Can apps make aid transparent?

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Veronica Celis is a Chilean architect turned tech innovator. Together with her partner she has developed EnlightAID, an app which allows social entrepreneurs to collect donations in a transparent and efficient way. At Oslo Freedom Forum, FNF Brussels’ European Affairs Manager Håvard Sandvik sat down with Ms Celis to discuss the role of technology in making aid more transparent.

There are many exciting social entrepreneurship projects, by strong-willed entrepreneurs determined to make an impact. Yet they all identified access to capital as the greatest challenge to their project´s success. Do you really think an app can help where traditional fundraising approaches have failed?

In my opinion, building trust is instrumental to reach success in any project and even more so in a socially oriented one, also establishing an emotional bond between the people who want to contribute financially to a project, the people executing it and the ones being benefited by it has become increasingly important, people want to experience life, people want to experience the amazing projects that are out there!

In the past, many social endeavours and charities have been based on the traditional model of presenting a potential case either on paper, in front of an audience or on a nice looking website. This way of raising money is static in the sense that it is like a brochure promising results in the future. We think this an outdated approach. What is increasingly clear is that people are expecting instantaneous, dynamic information. Just look at the use of social platforms today. Social businesses and charities that provide a  dynamic view of what is taking place and the benefit their contributions actually means to the people in need will in my opinion engage whole new audiences who take an active interest in seeing results. Not only to see the flow of money to the recipients but what activities take place as the they happen, appreciating true transparency.

What we all at EnlightAID hope to achieve, with our platform, is to build trust through a transparent and dynamic process, which will help people to connect with projects and choose the ones they want to become part of, following their progress and positive impact every day. We want to help contributors become invested in each undertaking. We believe this strategy may change the way people look at this kind of projects and can help the organisations executing them significantly by building a bridge of trust that allows them to show the great work that they do and how they do it.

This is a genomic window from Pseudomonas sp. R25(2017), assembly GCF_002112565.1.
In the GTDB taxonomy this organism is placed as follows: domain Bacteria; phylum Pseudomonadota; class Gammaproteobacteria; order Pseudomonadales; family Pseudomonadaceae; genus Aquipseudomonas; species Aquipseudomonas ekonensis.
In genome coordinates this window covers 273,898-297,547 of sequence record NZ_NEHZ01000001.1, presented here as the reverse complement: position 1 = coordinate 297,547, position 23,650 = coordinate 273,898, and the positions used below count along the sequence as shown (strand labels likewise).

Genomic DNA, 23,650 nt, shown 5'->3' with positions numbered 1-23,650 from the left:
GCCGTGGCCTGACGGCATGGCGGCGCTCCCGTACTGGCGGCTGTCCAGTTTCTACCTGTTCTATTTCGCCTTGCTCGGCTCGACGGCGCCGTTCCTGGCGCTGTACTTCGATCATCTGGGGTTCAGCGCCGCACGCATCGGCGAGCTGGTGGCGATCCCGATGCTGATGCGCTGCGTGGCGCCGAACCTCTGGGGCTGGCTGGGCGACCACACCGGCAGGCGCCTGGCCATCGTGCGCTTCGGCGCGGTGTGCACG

Vero
Tech innovator and entrepreneur Veronica Celis Copyright: Celis

Doesn´t it cost a lot for social entrepreneurs to adopt the app though, taking away potential benefits in the making?

Our team comes from a project based background, both in technology and construction and we have been dealing for a while with the difficulties of implementing different software and tools to the actual delivery of a project. I think that gives us an advantage when it comes to building a platform that it is both practical and easy to use. What we are working on is much more than an app, it’s actually a platform made to be used by multiple social businesses. Each social business that wishes to work with us will be able, in the future, to set up their own projects, with descriptions, pictures, videos, budget, project plan, participants and recipients. Their own assigned project manager will control the payments, their project participants will through an app report back on project progress and payments executed.

Tell us, Veronica, where did the idea of EnlightAID come from? 

I think there is not just one origin to our concept, it is an idea that has been evolving for a while and it is definitely a combination of interests. Two thirds of our team come from South America, where sadly the trust level for public entities is not very high, we are used to see good ideas being tainted by corruption. As a team we wanted to develop our own social projects in Chile: re-building public education infrastructure. However, we felt like just having a good project idea would never be good enough, we needed to create a way for everyone to see that we will actually do what we say we are going to do, and that there is no possibility of money mysteriously disappearing or any other kind of bad practices.

Can an app make aid more transparent?

Definitely! As I said before, we think we are building something that is more than just an app, we are building a whole platform that is going to make it possible to be completely transparent. It is a disruptive technology, and we think it has the potential to challenge the status quo of what aid is today. Imagine defined budgets for specific projects that allows you as a contributor to choose where your money goes. Imagine automated payments done through the platform, that makes it impossible to redirect funds for personal gain. Imagine all of this information displayed on the website, open to the world! I have to say we do believe this can make aid more transparent!